Late one night, exploring her father’s library, a young woman finds an ancient book and a cache of yellowing letters addressed ominously to “My dear and unfortunate successor”. Her discovery plunges her into a world she never dreamed of – a labyrinth where the secrets of her father’s past and her mother’s mysterious fate connect to an evil hidden in the depths of history.
I like this book cover better.
It is a truth universally acknowledged that a book overly-hyped will most probably fall flat for Hina
Yep, I made that just now because I love that book and the fact mentioned is true.
Back to the book in question.
The Historian was recommended to me by Ms Faiqa Mansab (author of This House of Clay and Water) and then by Ms Wajeeha Zuberi when I was looking for books with titles beginning with H.
They spoke highly of the book and I decided to give this a go.
The Historian is based on Bram Stoker’s Dracula. It is also an open secret that I did not really like that book and you can read all about that in my review of that book.
The Historian is in the first person narrative. First person narrative of not just one person at that. As a reader I had to be vigilant (less so than other people as I was listening to the audiobook as I read along on my Kindle) at all times so as not to miss when the point of view changed.
Before I started the book, I knew it was about vampires but after having read it, I’d say that the book is not about vampires. It is more about the legend behind the legend of the vampires (if that made any sense). Rather than there be anything about the disaster wrought by Dracula or any other vampire, the book focuses on the destruction wrought by living beings; be that the Vlad of Wallachia or Sultan Mehmed of the Ottomans.
On one hand where we are shown that Paul and Helen have defeated Dracula and on the other hand Dracula is shown to be a great strategist. His one and main strategy in the book fails him mightily. This makes me even doubt the evilness of Dracula who by the way refers to himself as a scholar in the book.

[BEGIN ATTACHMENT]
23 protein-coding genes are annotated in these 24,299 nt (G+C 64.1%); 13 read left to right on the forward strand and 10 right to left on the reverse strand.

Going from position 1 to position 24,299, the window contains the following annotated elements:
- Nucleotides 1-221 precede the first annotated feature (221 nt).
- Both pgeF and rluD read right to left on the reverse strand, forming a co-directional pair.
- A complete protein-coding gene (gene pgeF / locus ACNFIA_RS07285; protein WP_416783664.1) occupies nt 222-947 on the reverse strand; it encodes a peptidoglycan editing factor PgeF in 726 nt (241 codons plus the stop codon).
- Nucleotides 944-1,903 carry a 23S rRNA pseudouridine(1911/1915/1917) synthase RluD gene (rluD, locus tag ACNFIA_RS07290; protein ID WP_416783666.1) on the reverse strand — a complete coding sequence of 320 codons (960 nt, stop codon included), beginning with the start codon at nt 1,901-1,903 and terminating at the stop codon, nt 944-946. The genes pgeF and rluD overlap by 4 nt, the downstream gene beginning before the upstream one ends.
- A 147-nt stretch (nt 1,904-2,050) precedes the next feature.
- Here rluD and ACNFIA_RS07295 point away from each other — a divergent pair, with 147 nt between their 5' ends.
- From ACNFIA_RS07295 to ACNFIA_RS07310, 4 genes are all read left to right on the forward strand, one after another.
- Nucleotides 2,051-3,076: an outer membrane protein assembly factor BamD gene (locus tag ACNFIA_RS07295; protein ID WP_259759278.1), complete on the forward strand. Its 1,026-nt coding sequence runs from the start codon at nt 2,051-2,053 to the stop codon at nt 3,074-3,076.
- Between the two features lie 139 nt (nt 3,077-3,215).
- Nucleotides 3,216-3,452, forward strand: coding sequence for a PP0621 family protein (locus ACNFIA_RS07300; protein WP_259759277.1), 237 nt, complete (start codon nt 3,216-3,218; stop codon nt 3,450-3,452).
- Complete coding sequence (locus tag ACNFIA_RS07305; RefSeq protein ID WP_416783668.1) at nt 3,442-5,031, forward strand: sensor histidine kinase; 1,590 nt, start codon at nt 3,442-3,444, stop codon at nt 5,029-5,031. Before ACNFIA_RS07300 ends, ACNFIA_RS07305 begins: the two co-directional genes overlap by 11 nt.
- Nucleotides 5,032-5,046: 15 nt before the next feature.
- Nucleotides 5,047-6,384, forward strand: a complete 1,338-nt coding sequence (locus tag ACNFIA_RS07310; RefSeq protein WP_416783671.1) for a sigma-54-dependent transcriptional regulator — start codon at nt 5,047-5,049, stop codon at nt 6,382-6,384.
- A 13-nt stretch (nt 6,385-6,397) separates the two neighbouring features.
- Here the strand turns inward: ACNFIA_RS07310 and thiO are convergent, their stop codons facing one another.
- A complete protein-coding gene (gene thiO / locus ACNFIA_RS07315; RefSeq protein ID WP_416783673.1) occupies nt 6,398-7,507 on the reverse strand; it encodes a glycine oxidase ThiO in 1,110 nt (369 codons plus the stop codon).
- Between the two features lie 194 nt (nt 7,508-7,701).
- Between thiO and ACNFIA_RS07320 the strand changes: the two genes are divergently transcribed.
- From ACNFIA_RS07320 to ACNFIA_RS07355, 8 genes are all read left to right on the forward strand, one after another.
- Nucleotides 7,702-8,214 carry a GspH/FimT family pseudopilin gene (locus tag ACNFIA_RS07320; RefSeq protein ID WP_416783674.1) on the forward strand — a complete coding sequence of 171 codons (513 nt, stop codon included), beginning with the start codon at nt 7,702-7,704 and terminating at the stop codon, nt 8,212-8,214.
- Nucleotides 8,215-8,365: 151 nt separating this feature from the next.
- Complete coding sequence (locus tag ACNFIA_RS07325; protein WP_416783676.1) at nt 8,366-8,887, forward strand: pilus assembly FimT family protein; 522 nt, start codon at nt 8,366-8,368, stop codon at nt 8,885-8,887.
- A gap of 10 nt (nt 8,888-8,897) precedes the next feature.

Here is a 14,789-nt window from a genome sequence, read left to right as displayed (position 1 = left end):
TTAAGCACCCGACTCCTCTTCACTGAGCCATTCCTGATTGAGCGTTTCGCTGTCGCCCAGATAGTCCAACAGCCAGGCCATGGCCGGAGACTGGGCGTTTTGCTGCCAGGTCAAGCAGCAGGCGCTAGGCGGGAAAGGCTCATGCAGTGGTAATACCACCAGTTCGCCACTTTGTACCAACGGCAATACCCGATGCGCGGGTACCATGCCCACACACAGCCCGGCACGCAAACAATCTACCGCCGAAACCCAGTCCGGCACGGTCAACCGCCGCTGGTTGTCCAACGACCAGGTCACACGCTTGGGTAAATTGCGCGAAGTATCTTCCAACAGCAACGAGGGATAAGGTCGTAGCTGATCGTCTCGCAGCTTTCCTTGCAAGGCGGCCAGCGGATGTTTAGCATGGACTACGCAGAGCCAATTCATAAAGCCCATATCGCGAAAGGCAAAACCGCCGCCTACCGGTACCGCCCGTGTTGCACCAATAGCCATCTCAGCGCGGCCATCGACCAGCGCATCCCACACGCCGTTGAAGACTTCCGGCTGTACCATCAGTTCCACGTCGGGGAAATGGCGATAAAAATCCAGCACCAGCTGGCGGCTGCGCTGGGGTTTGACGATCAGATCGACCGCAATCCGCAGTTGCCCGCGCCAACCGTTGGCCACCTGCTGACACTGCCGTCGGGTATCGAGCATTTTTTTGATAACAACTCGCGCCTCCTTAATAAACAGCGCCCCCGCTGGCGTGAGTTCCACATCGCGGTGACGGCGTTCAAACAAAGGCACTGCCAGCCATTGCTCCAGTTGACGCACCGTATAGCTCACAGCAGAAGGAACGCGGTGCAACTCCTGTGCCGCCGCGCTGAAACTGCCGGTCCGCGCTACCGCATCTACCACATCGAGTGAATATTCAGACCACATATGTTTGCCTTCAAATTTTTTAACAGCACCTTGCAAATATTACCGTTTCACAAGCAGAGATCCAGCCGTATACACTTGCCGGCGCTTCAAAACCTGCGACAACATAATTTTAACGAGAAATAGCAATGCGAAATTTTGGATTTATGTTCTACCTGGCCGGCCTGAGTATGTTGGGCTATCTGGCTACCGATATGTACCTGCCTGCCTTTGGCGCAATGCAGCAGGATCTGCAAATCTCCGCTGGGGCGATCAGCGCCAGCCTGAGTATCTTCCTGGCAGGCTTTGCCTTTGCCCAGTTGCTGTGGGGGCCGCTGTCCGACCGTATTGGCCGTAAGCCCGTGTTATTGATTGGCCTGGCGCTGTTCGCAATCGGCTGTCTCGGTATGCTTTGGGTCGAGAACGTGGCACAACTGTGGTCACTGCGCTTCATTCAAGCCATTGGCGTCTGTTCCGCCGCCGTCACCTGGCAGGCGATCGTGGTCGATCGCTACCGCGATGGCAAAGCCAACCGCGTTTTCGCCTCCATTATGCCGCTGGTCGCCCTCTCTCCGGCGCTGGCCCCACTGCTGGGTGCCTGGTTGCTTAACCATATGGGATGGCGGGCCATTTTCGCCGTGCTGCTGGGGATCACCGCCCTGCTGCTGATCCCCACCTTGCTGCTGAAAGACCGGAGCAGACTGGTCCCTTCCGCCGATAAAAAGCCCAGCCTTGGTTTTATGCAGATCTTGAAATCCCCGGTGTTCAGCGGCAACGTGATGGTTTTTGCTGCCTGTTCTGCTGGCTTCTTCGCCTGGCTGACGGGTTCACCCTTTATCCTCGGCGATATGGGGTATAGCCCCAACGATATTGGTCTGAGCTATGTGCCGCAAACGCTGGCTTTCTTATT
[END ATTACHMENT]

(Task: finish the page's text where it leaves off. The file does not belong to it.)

As the book deals with the folklore about Dracula and is putting it into the history of our real world, I am not sure of how much actual history has been taken into account in the writing of the book as facts must have been altered to accommodate Dracula in places.
It is true that history is always written by the winners and every point of view of any certain event will differ person to person but as I read the book I had this feeling that maybe (I am saying maybe because I am not sure) Ms Kostova has a bias against Islam and I say this based on the words used by her characters regarding the faith. Words I have never heard uttered by people of other faith or seen in any written document by any other faith.
In all the history and the historical facts (which may or may not all be true – I have to read some non-fiction to ascertain that), what I liked best were the descriptions of the places her characters visited. The visualization was strongest at the points when Kostova was painting pictures of places. In those places it felt as if I was reading Dan Brown whose work I have admired for a long time. I believe these were the saving graces for the book which otherwise had plot holes.
Plot holes with no explanations to them whatsoever at any point in the story which I believe to be a flaw because this is a standalone novel with no follow-ups and thus there should not be any loose-ends. I am not writing them in here because I don’t want to include spoilers.
As I mentioned earlier, I listened to and read the book side by side. The audio book narration was by Justine Eyre and Paul Michael. I loved their narration; especially Michael’s. Both of them did justice to the various dialects in the book.
Overall (and specially on account of the narration in the audiobook), I’d give this one 3 stars.